Kelly, as many of you know, has a few medical problems. One of which is a ringed esophagus. This means that he has to get his esophagus dilated about once a year (this is done via endoscopy) or else he gets food stuck in his esophagus when he swallows. He hadn't had this happen in a while, but Tuesday night, he got some stuck.

His usual method of relieving this problem is not pretty. He has to gag himself to try to make himself throw up, as this will cause the matter in his throat to come up as well. Well after two hours of trying to do this, he still had the food caught. This meant he could not swallow anything, even his own saliva, or it would back up into his airways and choke him. We called his GI doctor, and were told to go to the ER. So I called some friends who have teenagers who graciously came over to put the kids to bed and stay with them.

When we got to the hospital, the ER waiting room was packed. But I thought we would get seen relatively soon because this was an airway issue. However it was 2 HOURS before he was triaged - in other words before the nurse even assessed his condition. We got to the ER at 8 pm, saw the nurse at 10. He was immediately put into a room, hooked up to everything, and we waited some more.

Of course by this time, I'm feeling a little empty, and of course I had no one dollar bills to get anything out of the vending machines. So Kelly and the nurse both encouraged me to go somewhere and get something to eat. The nurse said, "He's going to be here a while." Great. So I run and get something, breaking a bill, so I am fully prepared for the long night ahead. I get back to the room and he still hadn't seen a doctor. After I eat, I run out to the car to get something I left. When I get back, Kelly looks much better and said it had finally gone down! He had felt something funny in his throat, so had massaged the sides of his throat while swallowing hard. That had done it, after 5 hours of being stuck, 3 while in the ER. We aren't sure what happened, but he was very grateful to avoid the emergency endoscopy.

This was 11 pm. Of course right after this the doctor walks in, ready to order the IV needed for the endoscopy drugs. Of course he had to make sure Kelly could drink fluids, and told us we could leave. It was 11:30 by the time we left. It will be interesting to see what the ER bill will be for all their help. :-)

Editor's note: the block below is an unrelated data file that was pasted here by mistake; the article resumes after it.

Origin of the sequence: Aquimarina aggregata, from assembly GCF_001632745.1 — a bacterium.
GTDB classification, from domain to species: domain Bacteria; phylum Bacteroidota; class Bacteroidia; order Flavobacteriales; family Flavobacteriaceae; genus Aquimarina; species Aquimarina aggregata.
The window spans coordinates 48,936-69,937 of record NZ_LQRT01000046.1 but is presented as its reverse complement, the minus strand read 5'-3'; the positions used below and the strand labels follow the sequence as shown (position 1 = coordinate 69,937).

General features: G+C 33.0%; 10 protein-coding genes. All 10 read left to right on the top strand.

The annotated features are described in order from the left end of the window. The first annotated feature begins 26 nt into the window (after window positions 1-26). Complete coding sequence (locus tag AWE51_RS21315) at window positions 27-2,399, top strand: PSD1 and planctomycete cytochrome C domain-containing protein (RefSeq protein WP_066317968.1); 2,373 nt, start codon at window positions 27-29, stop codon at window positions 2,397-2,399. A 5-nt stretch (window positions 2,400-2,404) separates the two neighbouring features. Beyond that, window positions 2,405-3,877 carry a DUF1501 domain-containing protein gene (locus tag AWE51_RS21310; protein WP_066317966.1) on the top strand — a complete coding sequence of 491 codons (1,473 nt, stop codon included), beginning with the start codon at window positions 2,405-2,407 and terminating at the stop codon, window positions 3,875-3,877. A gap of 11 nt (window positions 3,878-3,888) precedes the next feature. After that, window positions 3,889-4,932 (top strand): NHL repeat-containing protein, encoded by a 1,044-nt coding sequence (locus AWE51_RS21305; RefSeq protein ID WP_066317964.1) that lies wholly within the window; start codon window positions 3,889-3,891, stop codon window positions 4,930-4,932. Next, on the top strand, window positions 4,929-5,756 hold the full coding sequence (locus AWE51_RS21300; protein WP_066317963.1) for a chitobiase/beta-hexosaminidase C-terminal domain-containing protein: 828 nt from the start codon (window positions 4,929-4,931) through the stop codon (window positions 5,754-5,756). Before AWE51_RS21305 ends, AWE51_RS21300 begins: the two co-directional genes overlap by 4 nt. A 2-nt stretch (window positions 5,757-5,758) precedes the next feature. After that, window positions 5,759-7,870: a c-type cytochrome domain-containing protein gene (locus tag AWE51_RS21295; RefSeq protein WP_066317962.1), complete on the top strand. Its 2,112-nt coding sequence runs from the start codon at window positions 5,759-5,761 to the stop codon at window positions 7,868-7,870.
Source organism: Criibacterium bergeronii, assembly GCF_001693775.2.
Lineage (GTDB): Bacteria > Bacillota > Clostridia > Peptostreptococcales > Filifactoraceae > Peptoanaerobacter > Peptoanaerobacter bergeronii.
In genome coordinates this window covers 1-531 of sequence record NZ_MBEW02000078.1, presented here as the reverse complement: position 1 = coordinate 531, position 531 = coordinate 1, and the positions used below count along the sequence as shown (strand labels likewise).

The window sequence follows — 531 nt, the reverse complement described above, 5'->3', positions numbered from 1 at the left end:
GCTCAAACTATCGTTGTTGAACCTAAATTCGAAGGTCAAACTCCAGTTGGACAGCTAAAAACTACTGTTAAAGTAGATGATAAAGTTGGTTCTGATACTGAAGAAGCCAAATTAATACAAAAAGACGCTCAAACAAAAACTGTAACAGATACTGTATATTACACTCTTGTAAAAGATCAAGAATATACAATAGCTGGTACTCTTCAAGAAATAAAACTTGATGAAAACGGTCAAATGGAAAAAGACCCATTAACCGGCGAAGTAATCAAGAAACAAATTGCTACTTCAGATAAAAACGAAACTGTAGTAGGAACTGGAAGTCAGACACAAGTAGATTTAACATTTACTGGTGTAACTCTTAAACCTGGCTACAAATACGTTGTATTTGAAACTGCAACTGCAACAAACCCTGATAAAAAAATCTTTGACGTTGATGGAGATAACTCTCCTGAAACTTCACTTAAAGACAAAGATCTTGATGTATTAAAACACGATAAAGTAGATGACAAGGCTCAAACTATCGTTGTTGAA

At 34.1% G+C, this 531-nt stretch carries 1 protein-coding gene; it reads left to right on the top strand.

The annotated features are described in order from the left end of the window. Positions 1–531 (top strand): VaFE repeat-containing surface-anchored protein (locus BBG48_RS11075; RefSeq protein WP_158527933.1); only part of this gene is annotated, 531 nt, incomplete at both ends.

Kelly's throat is very sore - he says he feels like he swallowed a brillo pad. He didn't eat anything yesterday until late last night when he got hungry enough to be willing to swallow something. I told him that he will go to extraordinary measures to get out of helping me clean the house before Bible study. :-)

Monday, October 1, 2007

I was so proud of myself today

In spite of my migraine headache this morning, I got up at 6 am and fixed my husband breakfast. I actually worked out before the kids got up. Believe me, these are things that I haven't done for a few weeks.

After a trip to the chiropractor to get rid of the headache, I actually baked cookies this afternoon! The girls got up from nap smelling the air very appreciatively. I hadn't baked a single cookie or brownie in about 6 weeks. But tonight was my night to bring snacks for Brynna's scout group, so I made oatmeal chocolate chip cookies. Kora boxed up enough for the whole group, and there were plenty left over for dessert.

When we got to scouts tonight, Brynna's leader asked about snacks. To my horror, I realized I had walked off and forgotten the cookies I had been so proud of! Fortunately my husband bailed me out, ran to HEB and got Oreos for the whole group.

Is it too early to claim pregnancy brain? :-0>